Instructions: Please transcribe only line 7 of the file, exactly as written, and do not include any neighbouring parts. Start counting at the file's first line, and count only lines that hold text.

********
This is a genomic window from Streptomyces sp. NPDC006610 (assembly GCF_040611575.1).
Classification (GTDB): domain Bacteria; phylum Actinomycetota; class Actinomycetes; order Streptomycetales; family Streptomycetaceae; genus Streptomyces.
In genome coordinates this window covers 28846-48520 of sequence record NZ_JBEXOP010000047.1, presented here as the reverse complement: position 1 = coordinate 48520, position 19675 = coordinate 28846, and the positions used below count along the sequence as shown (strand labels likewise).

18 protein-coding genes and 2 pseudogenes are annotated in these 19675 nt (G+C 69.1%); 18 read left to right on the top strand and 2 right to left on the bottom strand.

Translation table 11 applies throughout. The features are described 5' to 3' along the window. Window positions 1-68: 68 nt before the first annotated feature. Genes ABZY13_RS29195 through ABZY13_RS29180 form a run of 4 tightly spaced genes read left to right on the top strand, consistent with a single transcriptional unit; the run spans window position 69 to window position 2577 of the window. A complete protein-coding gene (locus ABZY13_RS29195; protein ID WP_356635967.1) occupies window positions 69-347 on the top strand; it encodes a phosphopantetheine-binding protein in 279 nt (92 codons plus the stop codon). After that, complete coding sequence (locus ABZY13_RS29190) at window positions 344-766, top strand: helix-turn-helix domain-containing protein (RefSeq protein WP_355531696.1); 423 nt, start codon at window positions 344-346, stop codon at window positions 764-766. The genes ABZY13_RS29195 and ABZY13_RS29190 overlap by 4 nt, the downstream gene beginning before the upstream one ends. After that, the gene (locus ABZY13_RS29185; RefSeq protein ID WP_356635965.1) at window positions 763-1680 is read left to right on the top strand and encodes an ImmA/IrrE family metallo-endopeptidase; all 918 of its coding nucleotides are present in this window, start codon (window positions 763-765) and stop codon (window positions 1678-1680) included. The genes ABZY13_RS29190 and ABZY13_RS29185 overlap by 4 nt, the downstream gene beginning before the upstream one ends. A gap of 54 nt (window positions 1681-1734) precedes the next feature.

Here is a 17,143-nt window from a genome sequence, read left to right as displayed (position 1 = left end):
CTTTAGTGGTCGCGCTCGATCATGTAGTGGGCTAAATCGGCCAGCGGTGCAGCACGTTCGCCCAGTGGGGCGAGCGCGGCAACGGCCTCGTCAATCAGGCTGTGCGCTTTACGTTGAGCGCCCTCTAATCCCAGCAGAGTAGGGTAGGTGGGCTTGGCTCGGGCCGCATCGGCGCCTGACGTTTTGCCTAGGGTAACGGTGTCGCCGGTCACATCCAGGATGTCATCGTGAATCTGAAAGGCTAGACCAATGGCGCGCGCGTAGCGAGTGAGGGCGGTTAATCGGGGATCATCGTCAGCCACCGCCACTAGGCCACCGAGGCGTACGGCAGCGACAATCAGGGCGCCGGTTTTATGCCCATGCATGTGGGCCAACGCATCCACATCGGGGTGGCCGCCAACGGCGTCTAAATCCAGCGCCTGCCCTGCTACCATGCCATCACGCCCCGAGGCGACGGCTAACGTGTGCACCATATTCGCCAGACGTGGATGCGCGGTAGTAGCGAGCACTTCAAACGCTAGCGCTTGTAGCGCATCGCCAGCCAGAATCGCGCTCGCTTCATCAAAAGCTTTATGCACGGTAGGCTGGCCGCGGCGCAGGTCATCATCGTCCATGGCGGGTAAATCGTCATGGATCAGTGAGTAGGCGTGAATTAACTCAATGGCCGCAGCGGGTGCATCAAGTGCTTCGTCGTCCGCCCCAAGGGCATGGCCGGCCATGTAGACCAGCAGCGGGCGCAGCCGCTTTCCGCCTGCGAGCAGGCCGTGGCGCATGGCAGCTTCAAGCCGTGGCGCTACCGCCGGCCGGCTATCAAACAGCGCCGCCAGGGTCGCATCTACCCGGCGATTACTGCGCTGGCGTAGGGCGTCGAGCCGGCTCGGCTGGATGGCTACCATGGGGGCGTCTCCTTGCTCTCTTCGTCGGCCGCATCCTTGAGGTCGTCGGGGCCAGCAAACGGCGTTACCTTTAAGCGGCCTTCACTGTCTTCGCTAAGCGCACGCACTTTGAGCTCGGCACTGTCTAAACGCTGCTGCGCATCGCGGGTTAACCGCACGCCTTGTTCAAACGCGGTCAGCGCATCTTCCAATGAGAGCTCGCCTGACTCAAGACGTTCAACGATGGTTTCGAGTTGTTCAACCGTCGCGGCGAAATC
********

CTTTAGTGGTCGCGCTCGATCATGTAGTGGGCTAAATCGGCCAGCGGTGCAGCACGTTCGCCCAGTGGGGCGAGCGCGGCAACGGCCTCGTCAATCAGGCTGTGCGCTTTACGTTGAGCGCCCTCTAATCCCAGCAGAGTAGGGTAGGTGGGCTTGGCTCGGGCCGCATCGGCGCCTGACGTTTTGCCTAGGGTAACGGTGTCGCCGGTCACATCCAGGATGTCATCGTGAATCTGAAAGGCTAGACCAATGGCGCGCGCGTAGCGAGTGAGGGCGGTTAATCGGGGATCATCGTCAGCCACCGCCACTAGGCCACCGAGGCGTACGGCAGCGACAATCAGGGCGCCGGTTTTATGCCCATGCATGTGGGCCAACGCATCCACATCGGGGTGGCCGCCAACGGCGTCTAAATCCAGCGCCTGCCCTGCTACCATGCCATCACGCCCCGAGGCGACGGCTAACGTGTGCACCATATTCGCCAGACGTGGATGCGCGGTAGTAGCGAGCACTTCAAACGCTAGCGCTTGTAGCGCATCGCCAGCCAGAATCGCGCTCGCTTCATCAAAAGCTTTATGCACGGTAGGCTGGCCGCGGCGCAGGTCATCATCGTCCATGGCGGGTAAATCGTCATGGATCAGTGAGTAGGCGTGAATTAACTCAATGGCCGCAGCGGGTGCATCAAGTGCTTCGTCGTCCGCCCCAAGGGCATGGCCGGCCATGTAGACCAGCAGCGGGCGCAGCCGCTTTCCGCCTGCGAGCAGGCCGTGGCGCATGGCAGCTTCAAGCCGTGGCGCTACCGCCGGCCGGCTATCAAACAGCGCCGCCAGGGTCGCATCTACCCGGCGATTACTGCGCTGGCGTAGGGCGTCGAGCCGGCTCGGCTGGATGGCTACCATGGGGGCGTCTCCTTGCTCTCTTCGTCGGCCGCATCCTTGAGGTCGTCGGGGCCAGCAAACGGCGTTACCTTTAAGCGGCCTTCACTGTCTTCGCTAAGCGCACGCACTTTGAGCTCGGCACTGTCTAAACGCTGCTGCGCATCGCGGGTTAACCGCACGCCTTGTTCAAACGCGGTCAGCGCATCTTCCAATGAGAGCTCGCCTGACTCAAGACGTTCAACGATGGTTTCGAGTTGTTCAACCGTCGCGGCGAAATC